More on Writer’s Stamina In yesterday's Irish Times, Frank McNally wrote about Michael Collins, the Limerick writer who now lives in America. I met Michael two years ago at the West Cork Literary Festival and he’s a most interesting man to talk to.
Anyway, according to Frank, Michael writes between 3am – AM! – and 6 am, then he teaches all day, writes again between 4pm and 6pm, and sometimes between 9pm and 11pm. Holy moly! Superman writing stamina that. Oh and he also runs ultra-marathons. And yes, the man really does exist.
But this got me thinking about writing mothers and their stamina. When Amy was a small baby I used to write while feeding her, scribbling in my notebook over her little prone body. And I’m by no means the only mum who has written a book while their child was tiny.
Most writing mums don’t really get much in the way of maternity leave. With Jago, my third, I gave myself a much longer break from writing, but it was still only a few months before I was itching to (and needed to financially) get back to my desk. I know, I know, it’s a disease!
Ireland has produced an explosion of strong, intelligent, creative, witty, highly professional writers over the last fifteen years, women who are respected and loved all over the world. We have authors like Anne Enright and Claire Kilroy flying the flag for literary fiction; in the popular fiction corner, the great Maeve Binchy, and the other popular fiction giants, Marian Keyes, Sheila O’Flanagan, Cathy Kelly, Patricia Scanlan, and more recently Cecelia Ahern; Alex Barclay and Arlene Hunt heading up the crime team. And Galway based Kate Thompson has won more children’s literature awards than I can remember. And now, and now, our first Children’s Laureate is a woman – the wonderful Siobhan Parkinson.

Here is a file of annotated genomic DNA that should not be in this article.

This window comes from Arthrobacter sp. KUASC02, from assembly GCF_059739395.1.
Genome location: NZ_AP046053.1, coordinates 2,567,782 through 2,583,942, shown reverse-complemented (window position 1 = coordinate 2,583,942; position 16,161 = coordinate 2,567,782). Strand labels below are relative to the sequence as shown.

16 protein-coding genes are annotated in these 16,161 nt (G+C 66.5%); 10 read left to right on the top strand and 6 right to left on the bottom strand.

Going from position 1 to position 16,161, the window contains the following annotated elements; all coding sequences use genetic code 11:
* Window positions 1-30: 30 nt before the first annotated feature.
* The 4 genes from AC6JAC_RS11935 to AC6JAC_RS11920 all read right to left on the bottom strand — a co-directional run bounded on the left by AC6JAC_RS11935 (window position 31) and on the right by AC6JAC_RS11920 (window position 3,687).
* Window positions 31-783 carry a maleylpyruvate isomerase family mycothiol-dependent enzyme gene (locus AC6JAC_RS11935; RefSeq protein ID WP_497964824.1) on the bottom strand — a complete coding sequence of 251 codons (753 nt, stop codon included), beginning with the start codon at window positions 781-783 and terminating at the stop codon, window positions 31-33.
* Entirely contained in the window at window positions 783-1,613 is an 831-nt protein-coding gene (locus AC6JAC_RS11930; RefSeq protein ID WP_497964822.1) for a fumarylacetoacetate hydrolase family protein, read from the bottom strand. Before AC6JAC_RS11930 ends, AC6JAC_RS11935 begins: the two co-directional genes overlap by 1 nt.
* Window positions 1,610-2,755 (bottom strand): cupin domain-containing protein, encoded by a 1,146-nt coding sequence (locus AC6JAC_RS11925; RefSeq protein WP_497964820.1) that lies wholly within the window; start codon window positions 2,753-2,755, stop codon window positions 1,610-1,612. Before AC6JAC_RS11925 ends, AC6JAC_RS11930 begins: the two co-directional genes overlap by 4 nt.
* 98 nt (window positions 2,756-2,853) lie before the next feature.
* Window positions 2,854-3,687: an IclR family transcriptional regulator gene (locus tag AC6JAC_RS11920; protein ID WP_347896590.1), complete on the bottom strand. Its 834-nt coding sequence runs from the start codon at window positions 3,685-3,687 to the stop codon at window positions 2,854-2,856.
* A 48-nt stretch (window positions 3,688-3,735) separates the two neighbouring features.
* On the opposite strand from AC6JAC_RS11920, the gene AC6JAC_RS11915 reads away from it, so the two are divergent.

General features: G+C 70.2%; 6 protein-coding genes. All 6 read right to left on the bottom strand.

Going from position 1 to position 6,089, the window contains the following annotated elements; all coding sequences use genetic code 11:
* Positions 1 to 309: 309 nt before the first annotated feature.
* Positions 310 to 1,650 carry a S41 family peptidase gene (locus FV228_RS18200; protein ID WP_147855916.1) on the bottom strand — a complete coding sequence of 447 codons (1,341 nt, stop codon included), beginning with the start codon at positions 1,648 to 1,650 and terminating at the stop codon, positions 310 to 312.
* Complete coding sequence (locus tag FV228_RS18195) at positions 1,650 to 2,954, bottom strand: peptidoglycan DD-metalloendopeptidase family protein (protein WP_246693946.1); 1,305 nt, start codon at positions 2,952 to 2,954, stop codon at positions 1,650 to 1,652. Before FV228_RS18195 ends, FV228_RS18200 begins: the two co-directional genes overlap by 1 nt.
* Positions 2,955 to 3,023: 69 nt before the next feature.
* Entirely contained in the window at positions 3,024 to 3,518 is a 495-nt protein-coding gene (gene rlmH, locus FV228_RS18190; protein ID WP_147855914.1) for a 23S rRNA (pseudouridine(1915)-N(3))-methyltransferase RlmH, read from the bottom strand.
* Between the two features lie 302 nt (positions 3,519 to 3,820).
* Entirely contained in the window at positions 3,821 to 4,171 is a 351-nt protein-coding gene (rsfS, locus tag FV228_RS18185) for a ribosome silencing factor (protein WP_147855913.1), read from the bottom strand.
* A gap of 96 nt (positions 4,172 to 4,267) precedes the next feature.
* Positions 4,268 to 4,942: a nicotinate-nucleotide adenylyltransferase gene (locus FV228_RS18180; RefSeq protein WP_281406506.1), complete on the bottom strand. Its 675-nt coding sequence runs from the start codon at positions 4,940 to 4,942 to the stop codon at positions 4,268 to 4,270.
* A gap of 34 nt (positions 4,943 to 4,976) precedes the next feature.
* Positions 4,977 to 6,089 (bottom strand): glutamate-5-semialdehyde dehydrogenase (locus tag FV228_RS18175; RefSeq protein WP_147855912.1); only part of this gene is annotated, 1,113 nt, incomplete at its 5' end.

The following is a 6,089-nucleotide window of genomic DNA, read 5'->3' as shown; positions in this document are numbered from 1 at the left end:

Let’s hear it for the girls!
Last time I counted there are around twenty-five Irish women writers making a living from writing fiction. If you include children’s writers, illustrators and non fiction writers, I’m sure there are at least a dozen more. So there close to forty Irish women writers chipping away, day after day, creating, creating, creating.
Isn’t that something to celebrate? I’m proud to be part of the tribe.
McNally said in hsi piece ‘Any writer who starts work at 3am every day deserves some respect.’ Hear, hear. But please also raise a glass to the writing mums: the writing and minding toddlers at the same time women; the mothering by day, writing by night women; the juggling school runs, book launches and what’s-in-your-handbag-interview women; the ones desperately trying to keep their plot running in their head while sitting in the hospital waiting room with a teenager with a broken finger women (ie me!) so they can drop the teenager back to school with a strapped up finger and get back to work; the ones who wrote whole books while sitting outside the school waiting for their kids. Here’s to me and you, ladies!
Yours in writing,